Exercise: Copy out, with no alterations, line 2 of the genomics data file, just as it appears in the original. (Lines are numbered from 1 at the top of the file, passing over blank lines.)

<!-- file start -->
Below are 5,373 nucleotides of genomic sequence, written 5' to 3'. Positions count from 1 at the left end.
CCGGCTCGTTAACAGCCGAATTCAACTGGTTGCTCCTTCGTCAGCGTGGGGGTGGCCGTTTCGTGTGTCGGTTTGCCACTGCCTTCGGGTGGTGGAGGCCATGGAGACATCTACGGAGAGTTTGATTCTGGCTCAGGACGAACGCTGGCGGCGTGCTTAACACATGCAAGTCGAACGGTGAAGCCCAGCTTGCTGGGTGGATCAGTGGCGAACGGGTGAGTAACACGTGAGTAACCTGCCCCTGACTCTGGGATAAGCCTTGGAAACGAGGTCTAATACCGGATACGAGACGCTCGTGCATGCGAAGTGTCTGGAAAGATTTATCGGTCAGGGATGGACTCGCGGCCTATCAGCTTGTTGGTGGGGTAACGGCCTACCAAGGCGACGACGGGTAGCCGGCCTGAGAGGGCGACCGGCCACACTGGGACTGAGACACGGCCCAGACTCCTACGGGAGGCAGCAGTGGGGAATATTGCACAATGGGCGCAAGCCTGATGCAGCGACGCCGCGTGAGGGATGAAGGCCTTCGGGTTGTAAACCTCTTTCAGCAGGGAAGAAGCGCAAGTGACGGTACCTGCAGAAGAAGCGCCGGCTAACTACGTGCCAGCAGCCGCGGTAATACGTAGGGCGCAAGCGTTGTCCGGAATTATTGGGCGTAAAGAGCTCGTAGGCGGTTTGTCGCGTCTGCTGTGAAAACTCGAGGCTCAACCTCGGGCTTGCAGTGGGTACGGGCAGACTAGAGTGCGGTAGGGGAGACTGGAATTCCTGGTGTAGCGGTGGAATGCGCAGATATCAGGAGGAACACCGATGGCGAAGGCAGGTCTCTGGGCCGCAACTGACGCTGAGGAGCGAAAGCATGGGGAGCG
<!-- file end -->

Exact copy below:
CCGGCTCGTTAACAGCCGAATTCAACTGGTTGCTCCTTCGTCAGCGTGGGGGTGGCCGTTTCGTGTGTCGGTTTGCCACTGCCTTCGGGTGGTGGAGGCCATGGAGACATCTACGGAGAGTTTGATTCTGGCTCAGGACGAACGCTGGCGGCGTGCTTAACACATGCAAGTCGAACGGTGAAGCCCAGCTTGCTGGGTGGATCAGTGGCGAACGGGTGAGTAACACGTGAGTAACCTGCCCCTGACTCTGGGATAAGCCTTGGAAACGAGGTCTAATACCGGATACGAGACGCTCGTGCATGCGAAGTGTCTGGAAAGATTTATCGGTCAGGGATGGACTCGCGGCCTATCAGCTTGTTGGTGGGGTAACGGCCTACCAAGGCGACGACGGGTAGCCGGCCTGAGAGGGCGACCGGCCACACTGGGACTGAGACACGGCCCAGACTCCTACGGGAGGCAGCAGTGGGGAATATTGCACAATGGGCGCAAGCCTGATGCAGCGACGCCGCGTGAGGGATGAAGGCCTTCGGGTTGTAAACCTCTTTCAGCAGGGAAGAAGCGCAAGTGACGGTACCTGCAGAAGAAGCGCCGGCTAACTACGTGCCAGCAGCCGCGGTAATACGTAGGGCGCAAGCGTTGTCCGGAATTATTGGGCGTAAAGAGCTCGTAGGCGGTTTGTCGCGTCTGCTGTGAAAACTCGAGGCTCAACCTCGGGCTTGCAGTGGGTACGGGCAGACTAGAGTGCGGTAGGGGAGACTGGAATTCCTGGTGTAGCGGTGGAATGCGCAGATATCAGGAGGAACACCGATGGCGAAGGCAGGTCTCTGGGCCGCAACTGACGCTGAGGAGCGAAAGCATGGGGAGCG